Tuesday, September 08, 2015

The Ultimate Photographic Machine (or only cool guys use a Rolleiflex)

The first rule of Rolleiflex club is you don't talk about Rolleiflex club
This post is inspired by the recent road to Damascus conversion of a certain Mr Micheal Reichmann of the Luminous Landscape fame who recently purchased a Rolleiflex in order to 'rediscover his craft'.
In an earlier essay on the LL a guest writer elucidated:

"While I was browsing Flickr and searching for some inspiration for my next portrait assignment, I came across some beautiful medium format portraits taken by excellent photographers using Hasselblad and Rolleiflex cameras. I was really impressed by the characteristics of those pictures: nicely balanced composition in square format, beautiful black and white (B&W) tones, shallow depth of focus and “mind blowing” micro-contrast details. As a digital shooter and owner of a Canon 5D mark2, it was something new to me that I have not seen before. Needless to say, I fell immediately love with medium format photography and I wanted to have a medium format camera to take pictures with similar characteristics".

Praise indeed! Especially from a writer on Mr Reichmann's LL blog which is not normally noted for espousing the advantages of film photography over full frame digital SLRs

My experience with Rolleiflex cameras goes back a few decades to the 1980's when I found myself training as a wedding operative.
The cameras have many great features and only a few drawbacks, the most obvious of which are the lack of truly close focus, the lack of interchangeable lenses and the laterally inverse (mirror) image on the focussing screen.
Rolleinar 1 on a Rolleiflex T
The close focus can be somewhat ameliorated by the use of the Rolleinar close-up lenses which come in three (1, 2 and 3) strengths number three being the strongest; they can also be stacked and give surprisingly good results. I would say the Rolleinar is the must have accessory for the flex along side a lens hood.

As a young man I found using the Rolleiflex both inspirational and slightly frustrating, the top wedding guys all had Hasselblads and that was the camera I aspired to. It was only when I started using the 'Blad I started to appreciate the quiet handling and unobtrusive manner of the Rolleiflex, and in practical use interchangeable backs and lenses really didn't prove such a great advantage.

Perceived advantages
So what  is the reason I preferred the Rollei to all other medium format cameras I've owned? 
Top of the list is the way it handles, and from the waist and almost goes unnoticed during portrait shoots; you maintain eye contact whilst still being able to frame the subject–in other words there isn't a camera plastered in front of your face so the subject has a more relaxed less intrusive sitting.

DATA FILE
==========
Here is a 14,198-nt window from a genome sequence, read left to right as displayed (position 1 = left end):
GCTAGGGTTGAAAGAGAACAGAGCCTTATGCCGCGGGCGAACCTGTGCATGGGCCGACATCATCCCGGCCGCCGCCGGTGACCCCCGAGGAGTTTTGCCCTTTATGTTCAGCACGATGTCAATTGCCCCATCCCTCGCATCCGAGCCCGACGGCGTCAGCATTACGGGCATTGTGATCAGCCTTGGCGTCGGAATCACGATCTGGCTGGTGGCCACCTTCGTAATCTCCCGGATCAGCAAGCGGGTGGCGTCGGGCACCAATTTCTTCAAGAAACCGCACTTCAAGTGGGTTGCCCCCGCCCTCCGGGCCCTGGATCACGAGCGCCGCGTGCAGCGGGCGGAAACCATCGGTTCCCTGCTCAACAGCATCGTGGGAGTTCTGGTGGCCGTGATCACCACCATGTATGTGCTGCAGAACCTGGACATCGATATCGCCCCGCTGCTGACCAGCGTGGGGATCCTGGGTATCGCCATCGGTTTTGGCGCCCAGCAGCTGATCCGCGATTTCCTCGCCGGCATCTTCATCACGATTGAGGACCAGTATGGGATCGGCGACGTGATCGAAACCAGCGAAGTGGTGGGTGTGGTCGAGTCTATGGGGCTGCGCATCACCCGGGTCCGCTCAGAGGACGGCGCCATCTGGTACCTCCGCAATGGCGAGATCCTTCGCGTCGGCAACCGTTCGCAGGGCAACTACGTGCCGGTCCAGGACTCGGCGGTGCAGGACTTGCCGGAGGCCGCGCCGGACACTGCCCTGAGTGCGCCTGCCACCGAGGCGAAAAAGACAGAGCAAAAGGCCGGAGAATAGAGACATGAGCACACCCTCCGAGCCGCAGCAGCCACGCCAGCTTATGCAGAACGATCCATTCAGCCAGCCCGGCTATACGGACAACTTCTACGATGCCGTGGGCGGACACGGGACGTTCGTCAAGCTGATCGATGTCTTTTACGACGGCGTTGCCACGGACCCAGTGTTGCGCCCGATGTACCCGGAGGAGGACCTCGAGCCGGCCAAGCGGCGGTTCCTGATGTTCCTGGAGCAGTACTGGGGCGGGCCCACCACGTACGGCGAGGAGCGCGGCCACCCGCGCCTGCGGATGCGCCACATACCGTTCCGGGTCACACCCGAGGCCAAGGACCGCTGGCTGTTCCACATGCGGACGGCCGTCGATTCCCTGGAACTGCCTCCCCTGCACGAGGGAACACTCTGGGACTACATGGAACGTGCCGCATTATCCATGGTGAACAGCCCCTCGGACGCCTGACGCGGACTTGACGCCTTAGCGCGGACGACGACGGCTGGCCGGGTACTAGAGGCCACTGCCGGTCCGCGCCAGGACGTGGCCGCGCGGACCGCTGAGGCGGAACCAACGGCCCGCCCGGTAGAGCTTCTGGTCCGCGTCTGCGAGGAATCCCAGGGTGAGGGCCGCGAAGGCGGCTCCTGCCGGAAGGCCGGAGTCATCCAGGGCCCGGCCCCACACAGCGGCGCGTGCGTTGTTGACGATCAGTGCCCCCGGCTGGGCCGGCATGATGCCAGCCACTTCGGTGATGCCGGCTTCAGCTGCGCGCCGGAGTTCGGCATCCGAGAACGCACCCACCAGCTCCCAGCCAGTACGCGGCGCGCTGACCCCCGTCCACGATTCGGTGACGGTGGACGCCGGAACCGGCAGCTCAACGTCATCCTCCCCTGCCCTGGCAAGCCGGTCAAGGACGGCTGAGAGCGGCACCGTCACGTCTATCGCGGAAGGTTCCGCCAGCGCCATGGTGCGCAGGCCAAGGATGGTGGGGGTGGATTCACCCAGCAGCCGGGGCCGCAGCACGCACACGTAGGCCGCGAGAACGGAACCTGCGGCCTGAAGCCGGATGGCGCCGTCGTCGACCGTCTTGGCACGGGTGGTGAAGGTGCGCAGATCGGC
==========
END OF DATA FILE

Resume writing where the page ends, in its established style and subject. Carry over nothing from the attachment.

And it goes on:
Easier for Selfies? Would this be better with an SLR stuck to his face?
Did I mention it was whisper quiet in operation? No mirror slap or shutter clop just a smooth sounding schtick that makes medium format SLR cameras seem clunky in comparison.

The build quality is exemplary; photographers from the modern era that hold one find the solid feel and positive operation even after fifty years of use are often extremely impressed–these are not consumer electronics with built in obsolescence; the Rolleiflex is a well engineered machine build to last a lifetime.

Optical quality is also impressive, Zeiss and Schneider are two of the best lens producers in the world Tessar, Planar an Xenotar types are as good as it gets optically, and have drawn many iconic images over the years.

The master at work
Those images were created by an astonishing list of photographers, far too many to list although a personal favourite being David Bailey (pictured above) who said recently "If I had to use just one camera it would be a Rolleiflex"

Not all of us have the skill of Bailey, Avedon and Arbus or even Mr Reichmann but few will deny that quality tools are great to have and use–even if we don't aspire to being as cool as this guy:

How many digicam users look this cool?
Quality never goes out of style, and life would be too short not to have owned a Rolleiflex. Or possibly you might be one of the many 'tonally starved' DSLR shooters like the one in the LL blog who would like to see 'mind blowing micro contrast and tones like you've never seen before' there is one thing for sure people will be creating wonderful images with them in the future just as they did in the past.

Monday, September 07, 2015

Yasushi Tanaka's studio 1960

Robert Short with Louise Gebhard Cann 
These images are of Yasushi Tanaka's studio in Paris circa 1960. Tanaka was a Japanese artist who lived in Paris from the early 1920's until his death in April 1941 at the age of 54.
These  photographs were given to me by Robert Short who is the young man in the images.
The older lady is Tanaka's widow Louise Gebhard Cann, an author Tanaka met in Seattle and married in 1917.
Louise Gebhard Cann with a bust of Gauguin in the backgound
The studio was situated at 70 bis, rue Notre Dame des Champs and had previously been the home of Ezra Pound; the table in the next photograph was made by him!

View from the Mezzanine showing typical Paris studio living space
Robert Short and Mrs Tanaka

I find these images fascinating, no only do they show pictures of a family member in 1960 they also show a time that has since gone. These photographs were found in Mr Short's attic stored for 30+ years in an Ilford Print box–I wonder how many digital images will be so easily rediscovered in years to come.